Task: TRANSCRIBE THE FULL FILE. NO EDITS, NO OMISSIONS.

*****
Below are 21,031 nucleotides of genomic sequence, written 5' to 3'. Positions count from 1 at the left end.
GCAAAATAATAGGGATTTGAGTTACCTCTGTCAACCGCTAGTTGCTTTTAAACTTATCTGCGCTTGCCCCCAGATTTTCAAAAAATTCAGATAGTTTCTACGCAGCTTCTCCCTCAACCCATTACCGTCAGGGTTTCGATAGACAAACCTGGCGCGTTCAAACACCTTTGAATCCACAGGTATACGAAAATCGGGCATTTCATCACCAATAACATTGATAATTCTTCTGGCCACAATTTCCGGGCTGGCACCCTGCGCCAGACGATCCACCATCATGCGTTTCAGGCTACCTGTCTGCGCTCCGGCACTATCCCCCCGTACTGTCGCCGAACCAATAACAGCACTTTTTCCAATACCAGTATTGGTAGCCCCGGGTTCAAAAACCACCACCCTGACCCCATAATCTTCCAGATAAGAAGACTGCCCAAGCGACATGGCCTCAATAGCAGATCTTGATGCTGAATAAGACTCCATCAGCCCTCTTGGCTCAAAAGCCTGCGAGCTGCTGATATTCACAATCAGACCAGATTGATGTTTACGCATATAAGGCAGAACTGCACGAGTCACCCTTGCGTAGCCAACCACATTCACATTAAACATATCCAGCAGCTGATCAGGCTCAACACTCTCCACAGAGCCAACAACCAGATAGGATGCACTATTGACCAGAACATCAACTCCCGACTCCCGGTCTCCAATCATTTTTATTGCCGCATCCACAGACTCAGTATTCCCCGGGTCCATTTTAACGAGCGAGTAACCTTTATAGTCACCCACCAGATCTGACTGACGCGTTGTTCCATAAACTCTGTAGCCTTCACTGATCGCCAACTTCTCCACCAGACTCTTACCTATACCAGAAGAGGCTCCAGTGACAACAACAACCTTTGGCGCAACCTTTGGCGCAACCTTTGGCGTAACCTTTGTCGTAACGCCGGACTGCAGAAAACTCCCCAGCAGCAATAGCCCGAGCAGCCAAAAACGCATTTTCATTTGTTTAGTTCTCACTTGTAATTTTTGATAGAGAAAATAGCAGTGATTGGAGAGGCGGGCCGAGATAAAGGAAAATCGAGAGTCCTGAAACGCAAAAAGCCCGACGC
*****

Below are 21,031 nucleotides of genomic sequence, written 5' to 3'. Positions count from 1 at the left end.
GCAAAATAATAGGGATTTGAGTTACCTCTGTCAACCGCTAGTTGCTTTTAAACTTATCTGCGCTTGCCCCCAGATTTTCAAAAAATTCAGATAGTTTCTACGCAGCTTCTCCCTCAACCCATTACCGTCAGGGTTTCGATAGACAAACCTGGCGCGTTCAAACACCTTTGAATCCACAGGTATACGAAAATCGGGCATTTCATCACCAATAACATTGATAATTCTTCTGGCCACAATTTCCGGGCTGGCACCCTGCGCCAGACGATCCACCATCATGCGTTTCAGGCTACCTGTCTGCGCTCCGGCACTATCCCCCCGTACTGTCGCCGAACCAATAACAGCACTTTTTCCAATACCAGTATTGGTAGCCCCGGGTTCAAAAACCACCACCCTGACCCCATAATCTTCCAGATAAGAAGACTGCCCAAGCGACATGGCCTCAATAGCAGATCTTGATGCTGAATAAGACTCCATCAGCCCTCTTGGCTCAAAAGCCTGCGAGCTGCTGATATTCACAATCAGACCAGATTGATGTTTACGCATATAAGGCAGAACTGCACGAGTCACCCTTGCGTAGCCAACCACATTCACATTAAACATATCCAGCAGCTGATCAGGCTCAACACTCTCCACAGAGCCAACAACCAGATAGGATGCACTATTGACCAGAACATCAACTCCCGACTCCCGGTCTCCAATCATTTTTATTGCCGCATCCACAGACTCAGTATTCCCCGGGTCCATTTTAACGAGCGAGTAACCTTTATAGTCACCCACCAGATCTGACTGACGCGTTGTTCCATAAACTCTGTAGCCTTCACTGATCGCCAACTTCTCCACCAGACTCTTACCTATACCAGAAGAGGCTCCAGTGACAACAACAACCTTTGGCGCAACCTTTGGCGCAACCTTTGGCGTAACCTTTGTCGTAACGCCGGACTGCAGAAAACTCCCCAGCAGCAATAGCCCGAGCAGCCAAAAACGCATTTTCATTTGTTTAGTTCTCACTTGTAATTTTTGATAGAGAAAATAGCAGTGATTGGAGAGGCGGGCCGAGATAAAGGAAAATCGAGAGTCCTGAAACGCAAAAAGCCCGACGC